It seems, therefore, that IC and investor-state arbitration mechanisms, and especially their shortcomings, are not completely distinct. Corroborating this assumption is the fact that, ultimately, the critiques seem to remain the same for both instruments, and the ISDS system in general.

Having these facts in mind, it seems that whether a court system or an arbitration system is preferable is a subsidiary question. Maybe a better question would be if ISDS, in general, is the best way to solve international trade disputes between investors and states.

Gabriel Simões is an LL.M Candidate at Berkeley Law. He is a Student Contributor for Travaux.

The Trans-Pacific Partnership and the Advancement of Investor-State Regimes

The Trans-Pacific Partnership and the Advancement of Investor-State Regimes

By: Jessica Rose

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Photo Credit: epSos .de

 

On October 5th of this year, the United States and eleven other nations in the Pacific Rim concluded negotiations on the largest regional trade agreement in history – the Trans-Pacific Partnership (the “TPP”). While the finalized version of the text has yet to be released, an outline of the agreement by the office of the United States Trade Representative includes an investment chapter that places the TPP squarely within the tradition of investor-state dispute settlement (ISDS) regimes. According to the outline, the TPP will include rules on expropriation and “provisions for expeditious, fair, and transparent investor-State dispute settlement subject to appropriate safeguards … [that] will protect the rights of the TPP countries to regulate in the public interest.”

The conclusion of TPP negotiations coincides with a significant but little-remarked event in the history of ISDS. A recent skirmish in August between foreign investors and the Polish Parliament suggests that foreign investors have found ways to use investor-state laws to influence governments even before those governments enact legislation, calling into question the right of TPP governments to “regulate in the public interest.”

The Background: Investor-State Dispute Settlement

ISDS treaties are designed to encourage the flow of investment, usually from developed to developing countries. One of the ways that these treaties try to attract foreign investment is by giving foreign investors, usually multinational corporations (“MNCs”), a mechanism to challenge the behavior of host states when that behavior negatively affects the value of their investment. MNCs can sue host governments through private arbitration – a system where ad hoc arbitrators, who are private citizens, act as judges. These arbitrators decide whether or not the host state’s behavior was sufficiently unfair to constitute expropriation– effectively taking the investor’s property. If so, the state must then compensate the MNC for its losses. In order to accommodate a range of claims against host governments, usually the ISDS regime will loosen the meaning of “expropriation” with words such as “tantamount to,” as in Chapter Eleven of North American Free Trade Agreement.

What does this look like in practice? In March of this year, an arbitration panel awarded Owens-Illinois Inc., an American MNC, $455 million because Venezuela, its host country, seized two of its glass-bottle plants back in 2010. This award is of the less-controversial variety, as Hugo Chavez spent much of his tenure nationalizing a significant portion of Venezuela’s economy. In cases like this, there are few concerns that a foreign investor was unfairly leveraging their powers under the ISDS regime to punish the host state for legitimate governing behaviour.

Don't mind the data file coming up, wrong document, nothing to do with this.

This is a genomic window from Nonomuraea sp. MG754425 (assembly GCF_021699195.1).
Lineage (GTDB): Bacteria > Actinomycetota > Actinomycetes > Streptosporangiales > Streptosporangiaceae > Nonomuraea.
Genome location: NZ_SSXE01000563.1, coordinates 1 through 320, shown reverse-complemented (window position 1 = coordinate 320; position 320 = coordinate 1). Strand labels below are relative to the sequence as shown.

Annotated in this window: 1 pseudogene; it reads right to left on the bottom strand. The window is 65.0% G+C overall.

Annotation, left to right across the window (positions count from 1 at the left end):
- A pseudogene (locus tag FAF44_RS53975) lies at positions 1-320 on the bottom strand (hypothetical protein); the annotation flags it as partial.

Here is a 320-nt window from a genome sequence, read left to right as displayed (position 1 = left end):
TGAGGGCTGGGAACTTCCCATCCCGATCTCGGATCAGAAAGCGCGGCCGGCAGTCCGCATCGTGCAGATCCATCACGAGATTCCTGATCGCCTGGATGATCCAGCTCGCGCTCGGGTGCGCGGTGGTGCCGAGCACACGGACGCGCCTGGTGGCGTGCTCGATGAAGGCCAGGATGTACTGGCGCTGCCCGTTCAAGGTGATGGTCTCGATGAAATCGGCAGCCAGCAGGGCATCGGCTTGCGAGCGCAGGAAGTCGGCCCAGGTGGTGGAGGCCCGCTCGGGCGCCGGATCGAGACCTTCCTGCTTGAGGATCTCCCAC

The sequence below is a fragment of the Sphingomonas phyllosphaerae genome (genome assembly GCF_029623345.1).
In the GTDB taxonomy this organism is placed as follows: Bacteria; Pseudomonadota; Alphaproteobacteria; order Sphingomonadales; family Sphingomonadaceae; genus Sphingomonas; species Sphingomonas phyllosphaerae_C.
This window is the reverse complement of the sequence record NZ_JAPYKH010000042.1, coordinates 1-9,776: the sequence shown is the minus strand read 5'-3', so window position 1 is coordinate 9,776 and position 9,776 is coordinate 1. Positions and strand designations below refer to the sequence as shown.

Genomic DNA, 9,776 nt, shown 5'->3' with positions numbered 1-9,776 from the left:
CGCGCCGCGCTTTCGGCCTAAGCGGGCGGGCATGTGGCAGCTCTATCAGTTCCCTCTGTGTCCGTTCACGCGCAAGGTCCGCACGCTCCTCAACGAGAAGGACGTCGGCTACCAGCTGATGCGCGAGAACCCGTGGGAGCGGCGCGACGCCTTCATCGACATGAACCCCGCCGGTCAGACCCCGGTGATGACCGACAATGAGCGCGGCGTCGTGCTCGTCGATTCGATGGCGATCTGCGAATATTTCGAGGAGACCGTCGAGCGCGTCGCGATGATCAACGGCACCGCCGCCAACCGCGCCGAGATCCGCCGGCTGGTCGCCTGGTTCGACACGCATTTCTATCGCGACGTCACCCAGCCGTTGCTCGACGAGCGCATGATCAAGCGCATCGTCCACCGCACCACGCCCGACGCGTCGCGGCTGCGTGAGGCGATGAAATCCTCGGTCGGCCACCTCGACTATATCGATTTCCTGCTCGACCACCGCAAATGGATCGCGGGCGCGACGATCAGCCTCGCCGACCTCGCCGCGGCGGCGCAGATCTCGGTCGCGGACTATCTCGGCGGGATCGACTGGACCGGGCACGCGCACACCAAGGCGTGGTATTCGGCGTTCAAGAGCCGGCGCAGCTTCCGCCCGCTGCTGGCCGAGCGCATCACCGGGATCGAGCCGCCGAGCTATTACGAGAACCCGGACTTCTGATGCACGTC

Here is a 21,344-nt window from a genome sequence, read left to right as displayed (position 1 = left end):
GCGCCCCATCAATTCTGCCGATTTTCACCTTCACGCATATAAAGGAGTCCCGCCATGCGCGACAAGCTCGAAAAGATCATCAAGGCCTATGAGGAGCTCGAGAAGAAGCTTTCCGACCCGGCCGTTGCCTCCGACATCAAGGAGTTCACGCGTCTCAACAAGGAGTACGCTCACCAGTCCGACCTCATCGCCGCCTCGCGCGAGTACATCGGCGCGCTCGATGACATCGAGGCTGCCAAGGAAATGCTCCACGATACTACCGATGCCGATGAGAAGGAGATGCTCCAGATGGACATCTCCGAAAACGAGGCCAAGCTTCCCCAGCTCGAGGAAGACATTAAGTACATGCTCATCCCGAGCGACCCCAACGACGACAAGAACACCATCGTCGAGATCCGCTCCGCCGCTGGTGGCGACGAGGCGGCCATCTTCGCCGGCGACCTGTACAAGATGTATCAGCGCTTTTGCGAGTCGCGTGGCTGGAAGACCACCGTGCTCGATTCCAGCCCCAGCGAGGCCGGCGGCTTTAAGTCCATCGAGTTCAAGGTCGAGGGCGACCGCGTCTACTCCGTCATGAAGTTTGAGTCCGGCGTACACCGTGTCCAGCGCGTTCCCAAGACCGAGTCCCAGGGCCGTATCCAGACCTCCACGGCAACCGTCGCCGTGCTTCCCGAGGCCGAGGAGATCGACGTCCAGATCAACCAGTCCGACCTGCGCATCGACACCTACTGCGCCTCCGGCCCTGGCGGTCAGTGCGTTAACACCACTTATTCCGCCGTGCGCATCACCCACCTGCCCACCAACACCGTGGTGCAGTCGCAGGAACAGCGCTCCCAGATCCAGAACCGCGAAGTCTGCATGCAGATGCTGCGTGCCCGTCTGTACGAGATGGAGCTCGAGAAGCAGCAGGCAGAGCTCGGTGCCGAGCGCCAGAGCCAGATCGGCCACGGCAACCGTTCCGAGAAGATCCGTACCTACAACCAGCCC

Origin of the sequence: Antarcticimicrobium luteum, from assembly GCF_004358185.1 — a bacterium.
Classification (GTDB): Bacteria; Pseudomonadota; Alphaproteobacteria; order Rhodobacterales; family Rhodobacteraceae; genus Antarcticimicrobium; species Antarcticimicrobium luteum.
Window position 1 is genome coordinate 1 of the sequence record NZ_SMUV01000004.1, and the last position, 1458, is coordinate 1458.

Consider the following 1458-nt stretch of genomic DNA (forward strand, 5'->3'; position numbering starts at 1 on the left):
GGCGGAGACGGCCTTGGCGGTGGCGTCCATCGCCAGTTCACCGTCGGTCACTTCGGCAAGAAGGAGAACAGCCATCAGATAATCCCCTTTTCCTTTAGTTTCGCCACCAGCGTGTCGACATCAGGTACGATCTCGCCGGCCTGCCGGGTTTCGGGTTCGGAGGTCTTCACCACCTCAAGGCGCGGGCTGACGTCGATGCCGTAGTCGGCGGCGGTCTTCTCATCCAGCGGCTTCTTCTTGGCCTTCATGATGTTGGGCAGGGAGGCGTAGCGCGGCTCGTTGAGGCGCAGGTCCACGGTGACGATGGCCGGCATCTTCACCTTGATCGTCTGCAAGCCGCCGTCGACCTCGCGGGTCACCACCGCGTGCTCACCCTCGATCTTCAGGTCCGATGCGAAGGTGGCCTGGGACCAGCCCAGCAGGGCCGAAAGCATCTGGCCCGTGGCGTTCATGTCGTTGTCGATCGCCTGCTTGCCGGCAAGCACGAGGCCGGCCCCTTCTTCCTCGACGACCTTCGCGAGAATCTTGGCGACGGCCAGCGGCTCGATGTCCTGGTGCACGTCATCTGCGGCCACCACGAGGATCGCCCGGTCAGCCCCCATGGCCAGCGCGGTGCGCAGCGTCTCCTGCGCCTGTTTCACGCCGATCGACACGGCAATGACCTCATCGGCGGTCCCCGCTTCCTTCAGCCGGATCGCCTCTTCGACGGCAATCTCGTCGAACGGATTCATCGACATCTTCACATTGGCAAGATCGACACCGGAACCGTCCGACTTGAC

Why is ISDS controversial?

Objections to “interference” by foreign investors in the governance of host states are, however, common, because most ISDS regimes allow investors to object even if the action of a host state only indirectly affects the value of an MNC’s investment. Much discussion has focused on foreign investors’ ability to abuse that power.

For example, Elizabeth May, the leader of the Canadian Green Party, has repeatedly voiced objections to ISDS agreements Canada has entered into on this basis. She argues that governments are likely to avoid passing laws if they think a foreign investor will object on the basis that that law interferes with their investment. She says it is difficult to accurately assess the extent to which this “regulatory chill” is operating to shift the course of government action, since it probably comes up before proposed regulation even makes it into parliaments or congresses.

Quantitative research performed in 2014 analyzed empirical evidence to conclude that such regulatory chill is not, in fact, occurring. However, a political skirmish in Poland suggests that this conclusion may have been reached prematurely.

What Happened in Poland

On August 5th of this year, the lower chamber of the Polish parliament adopted a draft law on the restructuring of consumer mortgage loans denominated in foreign currency. The law mandated conversion of foreign currency mortgage loans into Polish zlotys at the exchange rate on the day of the granting of the loan. Banks were to bear 90% of the restructuring costs imposed by this law. Predictions about the net loss to the banking sector were estimated at five billion euro.

Before the higher chamber of parliament in Poland voted on the law, however, several foreign banks controlling the major Polish banks whose business would be affected by the law started a letter-writing campaign. Their message to Polish governmental authorities was that they would be bringing claims under the applicable ISDS treaty if the government voted the proposed bill into law. The Senate changed the loan restructuring terms by reducing the banks’ share of the costs to 50%. The law has since been sent back to the lower chamber of Parliament, where it may be completely retooled so as not to place any direct restructuring costs on banks.